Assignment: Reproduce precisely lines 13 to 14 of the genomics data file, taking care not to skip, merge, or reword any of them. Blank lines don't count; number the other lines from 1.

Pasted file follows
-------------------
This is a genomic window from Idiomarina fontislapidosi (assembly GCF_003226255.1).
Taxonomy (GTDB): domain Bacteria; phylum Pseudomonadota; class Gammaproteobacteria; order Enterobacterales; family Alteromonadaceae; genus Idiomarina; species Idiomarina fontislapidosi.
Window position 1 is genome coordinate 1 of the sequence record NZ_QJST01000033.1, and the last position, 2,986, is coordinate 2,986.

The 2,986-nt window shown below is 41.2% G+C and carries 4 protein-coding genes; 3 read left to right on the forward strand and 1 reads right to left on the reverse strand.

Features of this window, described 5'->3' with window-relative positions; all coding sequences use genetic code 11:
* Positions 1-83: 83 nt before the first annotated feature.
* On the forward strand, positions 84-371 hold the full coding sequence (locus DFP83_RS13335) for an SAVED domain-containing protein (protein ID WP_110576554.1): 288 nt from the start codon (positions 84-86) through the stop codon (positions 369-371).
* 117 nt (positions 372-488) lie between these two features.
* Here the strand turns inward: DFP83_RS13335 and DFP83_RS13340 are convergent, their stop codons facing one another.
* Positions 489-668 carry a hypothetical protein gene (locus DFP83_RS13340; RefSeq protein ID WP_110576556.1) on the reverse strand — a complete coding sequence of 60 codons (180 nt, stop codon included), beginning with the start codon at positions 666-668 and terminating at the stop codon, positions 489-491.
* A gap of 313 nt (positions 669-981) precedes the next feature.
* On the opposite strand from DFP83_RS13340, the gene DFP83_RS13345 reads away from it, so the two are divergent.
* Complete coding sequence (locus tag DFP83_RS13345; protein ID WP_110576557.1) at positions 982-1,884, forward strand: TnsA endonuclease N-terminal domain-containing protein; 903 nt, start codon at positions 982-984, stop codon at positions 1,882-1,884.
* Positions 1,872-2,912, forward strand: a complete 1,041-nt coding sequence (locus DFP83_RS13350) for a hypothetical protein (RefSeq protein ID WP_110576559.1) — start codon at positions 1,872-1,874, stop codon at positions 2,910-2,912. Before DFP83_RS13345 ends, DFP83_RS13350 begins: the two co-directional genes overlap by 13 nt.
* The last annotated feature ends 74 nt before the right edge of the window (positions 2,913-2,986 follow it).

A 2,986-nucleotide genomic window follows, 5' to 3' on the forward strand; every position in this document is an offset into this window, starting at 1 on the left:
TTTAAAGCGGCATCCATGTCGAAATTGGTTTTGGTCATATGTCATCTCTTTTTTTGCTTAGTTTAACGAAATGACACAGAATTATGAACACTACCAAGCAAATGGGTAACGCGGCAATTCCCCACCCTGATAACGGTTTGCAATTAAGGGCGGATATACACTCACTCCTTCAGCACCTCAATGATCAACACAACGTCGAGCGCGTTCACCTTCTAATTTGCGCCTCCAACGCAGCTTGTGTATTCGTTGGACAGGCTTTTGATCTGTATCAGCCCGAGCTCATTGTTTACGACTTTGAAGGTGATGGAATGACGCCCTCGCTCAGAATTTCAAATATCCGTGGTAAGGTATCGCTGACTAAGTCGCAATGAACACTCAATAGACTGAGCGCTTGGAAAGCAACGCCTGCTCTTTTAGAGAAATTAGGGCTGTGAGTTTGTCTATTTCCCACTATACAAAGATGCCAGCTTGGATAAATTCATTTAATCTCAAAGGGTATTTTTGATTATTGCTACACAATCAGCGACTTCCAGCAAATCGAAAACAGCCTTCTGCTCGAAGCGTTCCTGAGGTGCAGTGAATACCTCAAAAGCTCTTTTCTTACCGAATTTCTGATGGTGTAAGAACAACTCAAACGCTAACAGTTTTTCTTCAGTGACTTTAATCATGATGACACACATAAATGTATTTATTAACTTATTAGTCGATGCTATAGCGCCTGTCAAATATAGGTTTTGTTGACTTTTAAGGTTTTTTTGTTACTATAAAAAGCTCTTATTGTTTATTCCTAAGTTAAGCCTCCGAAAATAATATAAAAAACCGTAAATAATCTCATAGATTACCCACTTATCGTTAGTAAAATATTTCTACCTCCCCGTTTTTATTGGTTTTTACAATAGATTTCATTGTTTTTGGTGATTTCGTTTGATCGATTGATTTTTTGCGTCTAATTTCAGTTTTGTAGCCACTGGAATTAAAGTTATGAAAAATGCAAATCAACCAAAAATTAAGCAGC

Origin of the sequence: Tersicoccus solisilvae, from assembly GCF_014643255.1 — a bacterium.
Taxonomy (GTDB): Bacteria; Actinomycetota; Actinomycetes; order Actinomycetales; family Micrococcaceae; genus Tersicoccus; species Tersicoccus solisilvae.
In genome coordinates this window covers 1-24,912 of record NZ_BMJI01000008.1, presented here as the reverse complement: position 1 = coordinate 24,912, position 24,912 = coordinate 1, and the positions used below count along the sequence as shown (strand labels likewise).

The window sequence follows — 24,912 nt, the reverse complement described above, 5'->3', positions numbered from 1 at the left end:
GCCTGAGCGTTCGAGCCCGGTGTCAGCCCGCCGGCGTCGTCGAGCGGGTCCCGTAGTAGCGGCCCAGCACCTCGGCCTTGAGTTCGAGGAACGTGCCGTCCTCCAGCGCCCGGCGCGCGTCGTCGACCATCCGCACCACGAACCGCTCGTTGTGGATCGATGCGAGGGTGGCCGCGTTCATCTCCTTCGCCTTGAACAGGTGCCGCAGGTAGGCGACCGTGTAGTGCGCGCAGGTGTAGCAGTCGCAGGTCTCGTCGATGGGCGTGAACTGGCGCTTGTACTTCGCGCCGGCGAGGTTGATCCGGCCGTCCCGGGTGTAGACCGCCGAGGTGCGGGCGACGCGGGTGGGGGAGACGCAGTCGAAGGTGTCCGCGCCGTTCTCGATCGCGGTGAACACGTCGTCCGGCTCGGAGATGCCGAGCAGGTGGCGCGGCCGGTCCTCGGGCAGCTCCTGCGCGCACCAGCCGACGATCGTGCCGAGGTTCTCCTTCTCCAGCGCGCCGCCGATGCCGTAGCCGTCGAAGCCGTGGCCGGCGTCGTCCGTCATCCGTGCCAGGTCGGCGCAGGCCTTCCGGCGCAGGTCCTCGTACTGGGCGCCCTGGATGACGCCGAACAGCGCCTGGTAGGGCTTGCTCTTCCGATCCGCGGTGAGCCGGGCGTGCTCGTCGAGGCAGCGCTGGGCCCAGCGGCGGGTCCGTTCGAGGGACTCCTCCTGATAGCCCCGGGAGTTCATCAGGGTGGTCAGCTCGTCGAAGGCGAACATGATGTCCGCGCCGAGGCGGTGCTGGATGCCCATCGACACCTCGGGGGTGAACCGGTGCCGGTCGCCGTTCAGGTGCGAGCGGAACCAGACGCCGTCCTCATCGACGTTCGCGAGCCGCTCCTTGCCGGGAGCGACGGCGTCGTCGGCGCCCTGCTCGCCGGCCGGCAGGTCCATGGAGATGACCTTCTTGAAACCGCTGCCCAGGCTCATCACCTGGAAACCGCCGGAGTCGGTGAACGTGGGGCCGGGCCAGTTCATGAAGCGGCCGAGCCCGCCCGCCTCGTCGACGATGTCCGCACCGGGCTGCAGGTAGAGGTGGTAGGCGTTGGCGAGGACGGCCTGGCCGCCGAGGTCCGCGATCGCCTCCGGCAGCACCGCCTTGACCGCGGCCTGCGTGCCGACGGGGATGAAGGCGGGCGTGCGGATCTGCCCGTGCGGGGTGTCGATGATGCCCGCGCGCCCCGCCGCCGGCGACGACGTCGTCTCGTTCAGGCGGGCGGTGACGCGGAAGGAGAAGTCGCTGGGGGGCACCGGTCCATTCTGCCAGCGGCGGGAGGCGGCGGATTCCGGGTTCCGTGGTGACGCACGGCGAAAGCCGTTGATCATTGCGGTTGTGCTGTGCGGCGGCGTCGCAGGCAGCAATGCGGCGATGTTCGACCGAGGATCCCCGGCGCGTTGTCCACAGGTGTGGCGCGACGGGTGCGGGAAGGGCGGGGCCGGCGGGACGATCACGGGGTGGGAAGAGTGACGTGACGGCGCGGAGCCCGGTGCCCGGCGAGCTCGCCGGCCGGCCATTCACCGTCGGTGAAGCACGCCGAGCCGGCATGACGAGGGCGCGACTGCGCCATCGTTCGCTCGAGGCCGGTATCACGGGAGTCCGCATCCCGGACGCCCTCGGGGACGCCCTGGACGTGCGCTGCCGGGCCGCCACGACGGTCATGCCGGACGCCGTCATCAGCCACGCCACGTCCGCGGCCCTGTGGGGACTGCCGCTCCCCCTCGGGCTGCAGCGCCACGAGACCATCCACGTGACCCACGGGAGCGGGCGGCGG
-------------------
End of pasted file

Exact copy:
* Complete coding sequence (locus tag DFP83_RS13345; protein ID WP_110576557.1) at positions 982-1,884, forward strand: TnsA endonuclease N-terminal domain-containing protein; 903 nt, start codon at positions 982-984, stop codon at positions 1,882-1,884.
* Positions 1,872-2,912, forward strand: a complete 1,041-nt coding sequence (locus DFP83_RS13350) for a hypothetical protein (RefSeq protein ID WP_110576559.1) — start codon at positions 1,872-1,874, stop codon at positions 2,910-2,912. Before DFP83_RS13345 ends, DFP83_RS13350 begins: the two co-directional genes overlap by 13 nt.